Balthazaar III, oil on canvas, 24” x 20”
William Foyle’s solo exhibition at Gallery 8, St James’s which opens today.
In a city saturated with visual artists, it is rare that an emerging painter should be anticipated so much. 1/3 of the William’s work chosen for this exhibition has sold already – an incredible feat for a 19 year old artist who has barely exhibited before.
William Foyle’s solo show will feature over 35 watercolours, mixed media works and oil paintings, exhibiting the extraordinary breadth of work already realised by this talented emerging artist. Intimate portraits of Mr Sim, Louis the dog, close friends and family will be shown.
William Foyle comes from a family of creative entrepreneurs: William (jnr) is the great grand-son of William Foyle, who founded the world renowned London bookshop in 1903. William Foyles daughter, Christina, created the first of her world famous Foyles Literary Lunches at the age of 19. William has inherited their vision for something unique and different, and as devoted artist from a young age, has already been recognised for his remarkable talent within some of the most prestigious circles of the art world (see below for further details)
“Never have I met any artist of his age – and he is certainly an artist – so utterly dedicated to his profession. Indeed to me it has been a real privilege to observe his endeavors.”
Sir Timothy Clifford, Director of National Galleries of Scotland (1984 – 2006)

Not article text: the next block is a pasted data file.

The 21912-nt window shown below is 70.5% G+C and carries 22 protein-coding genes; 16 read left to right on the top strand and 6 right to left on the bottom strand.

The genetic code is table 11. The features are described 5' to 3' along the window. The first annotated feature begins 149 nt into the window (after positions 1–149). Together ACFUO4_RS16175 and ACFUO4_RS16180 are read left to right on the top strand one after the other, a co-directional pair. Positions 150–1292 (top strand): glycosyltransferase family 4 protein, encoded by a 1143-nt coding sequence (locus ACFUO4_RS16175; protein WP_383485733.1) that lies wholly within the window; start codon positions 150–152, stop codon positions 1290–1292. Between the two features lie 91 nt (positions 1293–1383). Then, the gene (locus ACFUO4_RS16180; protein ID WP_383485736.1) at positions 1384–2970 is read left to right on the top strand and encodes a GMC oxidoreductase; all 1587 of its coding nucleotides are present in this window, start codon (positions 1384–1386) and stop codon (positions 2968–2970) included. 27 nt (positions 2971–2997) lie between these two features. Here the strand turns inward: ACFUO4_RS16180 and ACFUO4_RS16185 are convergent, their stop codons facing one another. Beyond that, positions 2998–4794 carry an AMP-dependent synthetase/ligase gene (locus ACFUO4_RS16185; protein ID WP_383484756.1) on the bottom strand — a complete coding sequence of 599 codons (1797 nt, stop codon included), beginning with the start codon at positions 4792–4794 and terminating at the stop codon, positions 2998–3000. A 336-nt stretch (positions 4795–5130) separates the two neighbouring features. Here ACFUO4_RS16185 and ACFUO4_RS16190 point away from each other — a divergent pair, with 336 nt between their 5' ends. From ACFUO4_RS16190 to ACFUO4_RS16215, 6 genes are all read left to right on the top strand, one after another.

“One of the delights in life is to discover young talent and watch its development. William has a commitment and obsession for painting which I am sure will bear ‘fruit’. This is an exhibition of work which is full of ambition and energy. I wish him success and look forward to watching his career with interest.”
Terry New, Head of Fine Art Royal Academy Schools (2001 – 2011), President of the Royal British Society of Sculptors
“There is quality and meaningfulness in these varied works by the young artist William Foyle who shows considerable talent and promise. Portrait heads executed in vigorous and vibrant impasto reveal an assurance with the materials and methods of painting that he is rapidly developing. This positive handling is shown also in some of the densely painted landscapes. Deep banks of brooding foliage, the very essence of greenness and abundant growth. Either of these subject directions could prove fruitful and significant for William as a future area to develop his work and consolidate a richly meaningful and personal style.”
Professor Maurice Cockrill, RA, Keeper of the Royal Academy of Arts 2004-2011